The popular Romanic forms are It. quaresinta, Pg. quares- 
ma, Sp. cuaresma, OF. quaresme, caresme, F. carente; cf. 
also Ir. corghas, cairghios, Gael, carghus, W. garawys from 
pop. Lat. *quarages-ima.'\ 

fa. The forty days of Lent. Obs. b. (Also 
Quadragesima Sunday.} The first Sunday in Lent. 

[1398 TREVISA Barth. DC P. R. ix. xxx. (1495) 364 Lente 
highte Quadragesima.] 1604 Bk. Com. Prayer Tables, 
Quadragesima, before Easter, vi weekes. 1617 MINSHEU 
Ductor, Quadragesima Sunday, or the first Sunday in Lent. 
Ibid., Quadragesima is the first Sunday in Lent. 1662 Bk. 
Com. Prayer Tables, Quadragesima, six weeks before 
Easter. 1662 GUNNING Lent Fast 167 A Quadragesima all 
call'd it. 1665 EVELYN Corr. 9 Feb. (1872) III. 151, I have 
always esteemed abstinence a tanto beyond the fulfilling 
of periods and quadragesimas. 1794 W. TINDAL Evesnam 
34 He was on Quadragesima Sunday confirmed Abbot. 

Quadragesimal (kwgdradse-simal), a. and sb. 
Also 7 quodrigess-. [ad. late L. quadragesi- 
mal-is: see prec. and -AL. Cf. F. quadragesimal 
(i5-l6th c.).] 

A. adj. I. Of a fast (esp. that of Lent) : Lasting 
for forty days. 

1654 HAMMOND A nm>. A nimadv. I gnat. ii. 2. 38 The Quad- 
rigessimal Fast was observed in the Church to commemorate 
both these. 1725 tr. Dupins Eccl. Hist, vjtk C. I. v. 171 
The Quadragesimal Fast was also regarded as Penance. 
1844 W. H. MILL Serin. Tempt. Christ i. 12 That quadra- 
gesimal Fast and retirement of our Lord. 1855 Applic. 
I'antk. Princ. (1861) in The retirement and quadragesimal 
fast of Elijah. 

2. Belonging or appropriate to the period of 
Lent; Lenten. 


1620 MABBE tr. Fonseca's Dev. Contempl. title-p., Two 
and Fortie Sermons upon all y* Quadragesimall Gospells. 
1691 Woop Ath. Oxon. II. 359 Quadragesimal Disputations 
were publickly performed in the Schools. 1727-41 CHAMBERS 
Cycl. s. v. Quadragesima, Hence some monks are said to 
lead a quadragesimal life ; or to live on quadragesimal food 
all the year. 1882 J. W. LEGG Hist. Litvrg. Colours in. 
40 The colour of the Quadragesimal ornaments. 

fig. a 1643 W. CARTWRIGHT Ordinary in. v. in Hazl. 
Dodsley XII. 268 But quadragesimal wits, and fancies lean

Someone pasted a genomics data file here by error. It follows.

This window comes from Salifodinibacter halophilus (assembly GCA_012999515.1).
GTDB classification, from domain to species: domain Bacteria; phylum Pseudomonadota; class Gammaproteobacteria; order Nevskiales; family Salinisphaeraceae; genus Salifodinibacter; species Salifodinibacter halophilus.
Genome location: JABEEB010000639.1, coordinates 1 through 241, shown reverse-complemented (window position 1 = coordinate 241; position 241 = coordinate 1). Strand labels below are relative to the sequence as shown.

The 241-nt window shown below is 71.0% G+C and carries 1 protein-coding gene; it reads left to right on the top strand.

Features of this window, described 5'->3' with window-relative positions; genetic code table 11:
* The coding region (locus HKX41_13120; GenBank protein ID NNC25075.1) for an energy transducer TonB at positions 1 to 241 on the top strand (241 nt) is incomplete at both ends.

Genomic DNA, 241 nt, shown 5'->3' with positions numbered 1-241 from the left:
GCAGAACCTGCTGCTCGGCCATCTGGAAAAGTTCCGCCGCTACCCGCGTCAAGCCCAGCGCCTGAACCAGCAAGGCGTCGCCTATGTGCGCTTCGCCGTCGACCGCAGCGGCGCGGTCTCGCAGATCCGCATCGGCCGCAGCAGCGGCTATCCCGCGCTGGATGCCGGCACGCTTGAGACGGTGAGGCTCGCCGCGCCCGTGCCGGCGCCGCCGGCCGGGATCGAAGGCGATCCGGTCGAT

As ember weeks. 

3. Consisting of forty. 

iff* GUNNING Lent Fast 50 The Quadragesimal number 
not constituted of men, but consecrated from God. 

t B. sb, a. A fast, properly one of forty days. 
b. A set of forty, c. A Lent sermon, d. //. 
Lent offerings (see quot. 1721). Obs. 

1660 JER. TAYLOR Duct. Dubit. ill. iv. Rule xiii. 17 
It is no wonder., that all the set and stationary fasts of the 
" Primitive Christians were called Quadragesimals. Ibid. 18 
A quadragesimal of hours is as proper as a quadragesimal 
of days. 1691 tr. Emilianne's Frauds Romish Monks 
284 They who print their Quadragesimals and their Advent 
Sermons, .. never print the Second part of them. 1721 
BAILEY, Quadragesimals, Mid-Lent contributions, Offerings 
made by People to their Mother Church on Mid-Lent 

II Qnadragesima'lia. rare. [nent. pi. of late 
L. quadragesimalis : see prec.] = prec. B. d. 

1727-41 in CHAMBERS Cycl. 1876 Prayer-book Interleaved 
103 Taking Quadragesimalia or Lent-oflerings. 

t Quadragesimarian. Obs. rare- 1 . [f. 
QUADRAGESIMA.] An observer of Lent. 

1655 FULLER Ck, Hist. n. vii. 74 Otherwise it is suspi- 
cious that the Quartadecimans were no good Quadragesi- 

t Quadragesime, -gesme. Obs. rare. [ad. 
L. quadragesim-a : see above.] = QUADRAGESIMA. 

c 1440 Gesta Rom. i. Ixii. 266 (Harl. MS.) A goode cristyn 
man that wele blessidly hath fast all the quadragesme. 
1612 R. SHELDON Serm. St. Martin's 5 To proportion my 

xyton's Foly-o . 
207 Wks. 1876 II. 91 You will lose therein forty days, and 
the common name of Quadragesime. 

Quadraginte-simal,<z. rare* 1 . [For QUADRA- 
GESIMAL, after L. quadraginta.^ Forty- fold ; having 
forty parts. 

1789 BURNEY Hist. Mus. III. i. 75 Twelve bars of universal 
chorus in quadragintesimal harmony. 

Quadragrntireme. rare- 1 , [f. L. quadra- 
ginta. forty : cf. quadrireme, etc.] (See quot.) 

1799 CHARNOCK in Naval Chron. I. 132 Quadraginti- 
remes, or vessels . . described as having forty ranks . . of 

Quadrain, a square : see QUADRAN sb)- 

Quadr ain, obs. variant of QUATRAIN. 

Quadral (kwg-dral), a. rare- 1 , [f. QUADH(I)- 
+ -AL.] By four, into four parts. 

1891 W. TUCKWELL Tongues in Trees 146 They held to 
the quadra! division of time, distributing the day-night into 
four, eight or sixteen parts. 

tQua'dran, sb. (and a.). Obs. Forms: Squad- 
ron, 6-7 quadrain, 7 quadran, -ren, quadern.